Yorkshire promises "greatest Grand Départ in the history of the Tour de France”

Yorkshire is aiming to deliver what Welcome2Yorkshire chief executive Gary Verity says will be the “greatest Grand Départ in the history of the Tour de France.”

Speaking at the 2014 Tour de France presentation in Paris, Verity claimed that “The Grand Départ will put Yorkshire on the map as a destination capable of hosting world class events in a world-class location, providing a springboard to greater things. We are excited, we are proud and we are ready to welcome the world.”

Verity has long insisted that the Tour de France start in Yorkshire will be about much more than the two race days in the county. He and his team are now beginning to release details of how the Tour will be celebrated and leave a lasting legacy. These include way marking the two Tour stages, holding a sportive on those roads prior to the Tour, and a 100-day cultural festival.

“We will raise the bar for all future hosts with our Cultural Festival 100 days before the race, two stunning stages and a legacy that leaves a cycling imprint on the county which lasts for generations,” Verity claimed, admitting to being extremely nervous before delivering his bullish presentation in French at the Palais des Congrés.

The Welcome2Yorkshire chief executive said he believed there will be “a minimum of one million spectators per day and probably closer to two million, that will depend on the weather. People will realise it is a once-in-a-generation thing and they will turn out in big numbers.”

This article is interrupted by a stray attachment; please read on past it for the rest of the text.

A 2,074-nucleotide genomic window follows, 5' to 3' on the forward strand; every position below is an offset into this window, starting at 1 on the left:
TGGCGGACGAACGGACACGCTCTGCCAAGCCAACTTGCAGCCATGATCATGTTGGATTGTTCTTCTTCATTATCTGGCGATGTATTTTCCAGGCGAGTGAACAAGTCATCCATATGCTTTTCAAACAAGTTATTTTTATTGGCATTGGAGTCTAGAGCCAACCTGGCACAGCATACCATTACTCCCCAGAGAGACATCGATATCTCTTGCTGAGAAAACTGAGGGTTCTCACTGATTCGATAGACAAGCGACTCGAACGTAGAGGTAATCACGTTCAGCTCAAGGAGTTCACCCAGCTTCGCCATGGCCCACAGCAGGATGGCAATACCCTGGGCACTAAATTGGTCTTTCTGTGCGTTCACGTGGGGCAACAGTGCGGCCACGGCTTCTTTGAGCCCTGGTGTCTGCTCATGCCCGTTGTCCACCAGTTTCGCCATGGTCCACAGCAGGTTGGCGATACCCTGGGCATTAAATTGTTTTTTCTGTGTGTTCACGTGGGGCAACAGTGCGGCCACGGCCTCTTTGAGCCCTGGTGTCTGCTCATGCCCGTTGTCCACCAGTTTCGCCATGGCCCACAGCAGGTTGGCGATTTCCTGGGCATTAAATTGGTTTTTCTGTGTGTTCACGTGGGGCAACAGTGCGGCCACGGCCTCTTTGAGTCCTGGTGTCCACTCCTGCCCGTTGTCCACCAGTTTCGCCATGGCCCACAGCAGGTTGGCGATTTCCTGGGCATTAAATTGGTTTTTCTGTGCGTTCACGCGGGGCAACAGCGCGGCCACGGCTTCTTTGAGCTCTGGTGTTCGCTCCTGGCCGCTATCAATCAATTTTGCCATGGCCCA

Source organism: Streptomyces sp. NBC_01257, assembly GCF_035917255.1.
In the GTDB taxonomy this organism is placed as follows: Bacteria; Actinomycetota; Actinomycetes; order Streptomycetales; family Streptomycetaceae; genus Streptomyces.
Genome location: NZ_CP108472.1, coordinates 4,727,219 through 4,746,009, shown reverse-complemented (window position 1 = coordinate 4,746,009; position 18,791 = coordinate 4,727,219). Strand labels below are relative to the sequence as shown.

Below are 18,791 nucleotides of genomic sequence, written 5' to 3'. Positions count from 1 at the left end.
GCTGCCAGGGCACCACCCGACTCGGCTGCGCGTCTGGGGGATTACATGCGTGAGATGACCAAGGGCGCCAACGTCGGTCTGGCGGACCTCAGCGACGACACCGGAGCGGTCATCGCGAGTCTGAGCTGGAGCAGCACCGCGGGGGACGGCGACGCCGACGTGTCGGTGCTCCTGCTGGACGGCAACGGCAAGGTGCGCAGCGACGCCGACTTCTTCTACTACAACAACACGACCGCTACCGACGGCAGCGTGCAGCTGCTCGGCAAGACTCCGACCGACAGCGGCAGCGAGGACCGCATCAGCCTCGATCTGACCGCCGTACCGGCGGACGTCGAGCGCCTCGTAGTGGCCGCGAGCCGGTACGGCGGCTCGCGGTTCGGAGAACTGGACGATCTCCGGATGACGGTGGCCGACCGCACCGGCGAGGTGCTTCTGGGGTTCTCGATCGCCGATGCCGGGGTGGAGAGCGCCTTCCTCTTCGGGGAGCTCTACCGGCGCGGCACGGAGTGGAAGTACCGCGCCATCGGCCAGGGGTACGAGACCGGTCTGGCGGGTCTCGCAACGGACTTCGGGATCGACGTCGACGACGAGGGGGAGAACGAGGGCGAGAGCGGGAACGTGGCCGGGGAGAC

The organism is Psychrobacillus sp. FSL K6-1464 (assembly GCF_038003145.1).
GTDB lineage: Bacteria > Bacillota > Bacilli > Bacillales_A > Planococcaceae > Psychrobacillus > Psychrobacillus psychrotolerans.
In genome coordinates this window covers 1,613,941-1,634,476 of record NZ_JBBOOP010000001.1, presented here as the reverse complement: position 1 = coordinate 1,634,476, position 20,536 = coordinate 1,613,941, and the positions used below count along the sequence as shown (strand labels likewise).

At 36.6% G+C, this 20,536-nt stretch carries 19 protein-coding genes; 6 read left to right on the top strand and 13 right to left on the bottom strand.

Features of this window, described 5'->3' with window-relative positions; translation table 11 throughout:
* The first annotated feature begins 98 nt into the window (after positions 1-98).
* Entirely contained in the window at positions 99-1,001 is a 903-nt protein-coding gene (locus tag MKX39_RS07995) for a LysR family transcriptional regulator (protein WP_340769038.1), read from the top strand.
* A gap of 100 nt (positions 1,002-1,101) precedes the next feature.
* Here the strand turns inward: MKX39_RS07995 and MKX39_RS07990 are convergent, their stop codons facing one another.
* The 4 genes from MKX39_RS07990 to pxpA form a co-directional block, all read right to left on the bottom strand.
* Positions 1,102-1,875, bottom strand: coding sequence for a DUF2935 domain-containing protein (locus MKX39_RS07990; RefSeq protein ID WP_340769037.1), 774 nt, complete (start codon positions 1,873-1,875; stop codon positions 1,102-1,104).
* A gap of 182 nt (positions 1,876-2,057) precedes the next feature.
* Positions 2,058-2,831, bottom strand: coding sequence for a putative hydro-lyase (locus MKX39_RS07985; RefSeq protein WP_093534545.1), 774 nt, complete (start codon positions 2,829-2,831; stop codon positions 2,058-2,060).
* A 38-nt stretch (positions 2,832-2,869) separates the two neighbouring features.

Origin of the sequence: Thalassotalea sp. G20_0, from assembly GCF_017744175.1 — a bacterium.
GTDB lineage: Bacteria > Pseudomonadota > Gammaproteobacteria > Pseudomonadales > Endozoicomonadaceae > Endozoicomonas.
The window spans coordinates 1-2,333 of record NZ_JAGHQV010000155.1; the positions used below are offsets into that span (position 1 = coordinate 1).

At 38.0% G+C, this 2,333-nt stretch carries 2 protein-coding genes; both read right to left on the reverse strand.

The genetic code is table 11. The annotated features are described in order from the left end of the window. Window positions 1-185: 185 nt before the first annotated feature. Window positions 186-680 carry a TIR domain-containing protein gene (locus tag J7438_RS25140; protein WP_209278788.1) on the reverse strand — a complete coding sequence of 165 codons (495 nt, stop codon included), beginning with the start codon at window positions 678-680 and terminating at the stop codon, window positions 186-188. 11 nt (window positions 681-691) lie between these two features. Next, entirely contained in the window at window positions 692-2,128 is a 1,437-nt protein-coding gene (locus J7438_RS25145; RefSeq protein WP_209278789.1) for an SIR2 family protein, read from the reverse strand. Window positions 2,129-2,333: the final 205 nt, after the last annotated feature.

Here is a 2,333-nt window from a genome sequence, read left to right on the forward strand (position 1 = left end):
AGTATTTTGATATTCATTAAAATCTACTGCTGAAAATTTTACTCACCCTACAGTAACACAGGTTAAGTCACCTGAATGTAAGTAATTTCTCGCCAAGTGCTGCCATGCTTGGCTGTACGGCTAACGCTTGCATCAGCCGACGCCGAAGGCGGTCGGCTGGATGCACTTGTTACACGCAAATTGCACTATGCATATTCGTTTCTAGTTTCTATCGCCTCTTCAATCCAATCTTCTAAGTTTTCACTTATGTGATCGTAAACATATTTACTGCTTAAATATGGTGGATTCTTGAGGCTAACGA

Funding polemic

The morning of the Tour presentation started in a less than ideal way for those involved in Yorkshire’s Grand Départ. BBC Radio Leeds reported that it had seen official papers indicating that former sports minister Hugh Robertson was very concerned the Grand Départ might not happen without Government filling a substantial funding gap. According to Radio Leeds, the papers said Robertson had pushed the Government to reach a rapid agreement on a commitment for a £10 million grant, which makes up almost half of the total cost of hosting the Tour’s start.

Gary Verity dismissed a suggestion that the Grand Départ might not have taken place without the Government’s financial intervention, describing it as “preposterous”. Verity said the £10 million grant would ensure that what was already set to be a “grand” start to the 2014 race would now be even grander.

A sprint finish in London on stage three

The presentation in Paris also revealed the first details of the race’s third stage between Cambridge and the Mall in London.

What was always likely to be a stage that will suit the sprinters will start with a loop past many of Cambridge’s most famous colleges, before heading south and east through Saffron Walden into Essex. After passing Braintree and Chelmsford, the route dives south and west towards the Olympic Park in East London. It then continues on through the City towards the spectacular finish on the Mall in front of Buckingham Palace.

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Peter Cossins has written about professional cycling since 1993 and is a contributing editor to Procycling. He is the author of The Monuments: The Grit and the Glory of Cycling's Greatest One-Day Races (Bloomsbury, March 2014) and has translated Christophe Bassons' autobiography, A Clean Break (Bloomsbury, July 2014).